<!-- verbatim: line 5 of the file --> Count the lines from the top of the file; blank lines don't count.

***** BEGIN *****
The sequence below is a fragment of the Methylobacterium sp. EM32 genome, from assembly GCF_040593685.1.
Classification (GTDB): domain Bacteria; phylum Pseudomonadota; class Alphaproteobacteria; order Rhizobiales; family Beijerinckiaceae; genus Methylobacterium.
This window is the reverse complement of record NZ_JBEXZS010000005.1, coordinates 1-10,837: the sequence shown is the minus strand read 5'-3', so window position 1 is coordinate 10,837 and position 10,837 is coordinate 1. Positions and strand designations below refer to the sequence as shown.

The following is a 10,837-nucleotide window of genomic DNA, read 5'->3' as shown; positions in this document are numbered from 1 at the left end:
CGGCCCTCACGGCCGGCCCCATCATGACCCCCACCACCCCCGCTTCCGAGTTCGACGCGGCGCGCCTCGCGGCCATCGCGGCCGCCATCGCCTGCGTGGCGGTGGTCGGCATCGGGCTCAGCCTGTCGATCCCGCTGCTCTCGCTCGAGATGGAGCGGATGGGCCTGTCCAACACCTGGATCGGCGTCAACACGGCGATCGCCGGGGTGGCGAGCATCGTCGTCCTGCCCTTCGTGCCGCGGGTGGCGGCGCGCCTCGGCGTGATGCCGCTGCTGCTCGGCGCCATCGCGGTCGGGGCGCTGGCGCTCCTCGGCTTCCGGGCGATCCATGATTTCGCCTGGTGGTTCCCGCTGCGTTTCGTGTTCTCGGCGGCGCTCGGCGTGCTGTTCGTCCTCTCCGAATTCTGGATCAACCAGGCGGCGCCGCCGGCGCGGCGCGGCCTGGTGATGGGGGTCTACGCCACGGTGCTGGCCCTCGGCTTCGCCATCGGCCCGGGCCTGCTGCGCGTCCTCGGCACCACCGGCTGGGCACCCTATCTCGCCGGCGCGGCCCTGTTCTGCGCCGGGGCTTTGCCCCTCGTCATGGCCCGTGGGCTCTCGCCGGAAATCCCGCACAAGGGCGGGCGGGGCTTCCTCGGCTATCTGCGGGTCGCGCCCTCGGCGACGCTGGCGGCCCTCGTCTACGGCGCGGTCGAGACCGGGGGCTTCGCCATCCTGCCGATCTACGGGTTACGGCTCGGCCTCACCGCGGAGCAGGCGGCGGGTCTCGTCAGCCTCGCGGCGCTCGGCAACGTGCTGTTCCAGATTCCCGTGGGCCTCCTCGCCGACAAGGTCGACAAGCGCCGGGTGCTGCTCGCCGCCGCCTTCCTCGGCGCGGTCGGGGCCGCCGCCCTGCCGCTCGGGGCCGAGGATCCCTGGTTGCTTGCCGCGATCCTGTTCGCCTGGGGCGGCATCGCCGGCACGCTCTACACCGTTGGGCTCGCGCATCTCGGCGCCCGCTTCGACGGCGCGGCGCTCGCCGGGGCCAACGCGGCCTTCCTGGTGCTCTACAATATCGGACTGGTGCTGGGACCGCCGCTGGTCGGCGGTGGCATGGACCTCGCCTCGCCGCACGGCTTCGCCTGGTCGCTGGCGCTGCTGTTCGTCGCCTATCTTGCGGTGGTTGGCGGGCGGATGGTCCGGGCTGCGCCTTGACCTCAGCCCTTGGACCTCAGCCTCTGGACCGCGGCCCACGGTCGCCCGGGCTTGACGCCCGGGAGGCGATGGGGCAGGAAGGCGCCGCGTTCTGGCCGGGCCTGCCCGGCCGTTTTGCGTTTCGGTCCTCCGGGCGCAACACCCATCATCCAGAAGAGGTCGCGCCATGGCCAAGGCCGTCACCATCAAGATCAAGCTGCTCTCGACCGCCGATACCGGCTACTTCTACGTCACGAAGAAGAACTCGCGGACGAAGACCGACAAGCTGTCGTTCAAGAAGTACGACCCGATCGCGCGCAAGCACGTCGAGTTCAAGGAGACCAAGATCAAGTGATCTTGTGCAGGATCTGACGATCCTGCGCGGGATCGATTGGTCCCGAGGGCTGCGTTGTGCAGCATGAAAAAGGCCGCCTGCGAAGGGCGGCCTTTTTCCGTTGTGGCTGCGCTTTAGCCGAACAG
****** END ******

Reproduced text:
CGGCCCTCACGGCCGGCCCCATCATGACCCCCACCACCCCCGCTTCCGAGTTCGACGCGGCGCGCCTCGCGGCCATCGCGGCCGCCATCGCCTGCGTGGCGGTGGTCGGCATCGGGCTCAGCCTGTCGATCCCGCTGCTCTCGCTCGAGATGGAGCGGATGGGCCTGTCCAACACCTGGATCGGCGTCAACACGGCGATCGCCGGGGTGGCGAGCATCGTCGTCCTGCCCTTCGTGCCGCGGGTGGCGGCGCGCCTCGGCGTGATGCCGCTGCTGCTCGGCGCCATCGCGGTCGGGGCGCTGGCGCTCCTCGGCTTCCGGGCGATCCATGATTTCGCCTGGTGGTTCCCGCTGCGTTTCGTGTTCTCGGCGGCGCTCGGCGTGCTGTTCGTCCTCTCCGAATTCTGGATCAACCAGGCGGCGCCGCCGGCGCGGCGCGGCCTGGTGATGGGGGTCTACGCCACGGTGCTGGCCCTCGGCTTCGCCATCGGCCCGGGCCTGCTGCGCGTCCTCGGCACCACCGGCTGGGCACCCTATCTCGCCGGCGCGGCCCTGTTCTGCGCCGGGGCTTTGCCCCTCGTCATGGCCCGTGGGCTCTCGCCGGAAATCCCGCACAAGGGCGGGCGGGGCTTCCTCGGCTATCTGCGGGTCGCGCCCTCGGCGACGCTGGCGGCCCTCGTCTACGGCGCGGTCGAGACCGGGGGCTTCGCCATCCTGCCGATCTACGGGTTACGGCTCGGCCTCACCGCGGAGCAGGCGGCGGGTCTCGTCAGCCTCGCGGCGCTCGGCAACGTGCTGTTCCAGATTCCCGTGGGCCTCCTCGCCGACAAGGTCGACAAGCGCCGGGTGCTGCTCGCCGCCGCCTTCCTCGGCGCGGTCGGGGCCGCCGCCCTGCCGCTCGGGGCCGAGGATCCCTGGTTGCTTGCCGCGATCCTGTTCGCCTGGGGCGGCATCGCCGGCACGCTCTACACCGTTGGGCTCGCGCATCTCGGCGCCCGCTTCGACGGCGCGGCGCTCGCCGGGGCCAACGCGGCCTTCCTGGTGCTCTACAATATCGGACTGGTGCTGGGACCGCCGCTGGTCGGCGGTGGCATGGACCTCGCCTCGCCGCACGGCTTCGCCTGGTCGCTGGCGCTGCTGTTCGTCGCCTATCTTGCGGTGGTTGGCGGGCGGATGGTCCGGGCTGCGCCTTGACCTCAGCCCTTGGACCTCAGCCTCTGGACCGCGGCCCACGGTCGCCCGGGCTTGACGCCCGGGAGGCGATGGGGCAGGAAGGCGCCGCGTTCTGGCCGGGCCTGCCCGGCCGTTTTGCGTTTCGGTCCTCCGGGCGCAACACCCATCATCCAGAAGAGGTCGCGCCATGGCCAAGGCCGTCACCATCAAGATCAAGCTGCTCTCGACCGCCGATACCGGCTACTTCTACGTCACGAAGAAGAACTCGCGGACGAAGACCGACAAGCTGTCGTTCAAGAAGTACGACCCGATCGCGCGCAAGCACGTCGAGTTCAAGGAGACCAAGATCAAGTGATCTTGTGCAGGATCTGACGATCCTGCGCGGGATCGATTGGTCCCGAGGGCTGCGTTGTGCAGCATGAAAAAGGCCGCCTGCGAAGGGCGGCCTTTTTCCGTTGTGGCTGCGCTTTAGCCGAACAG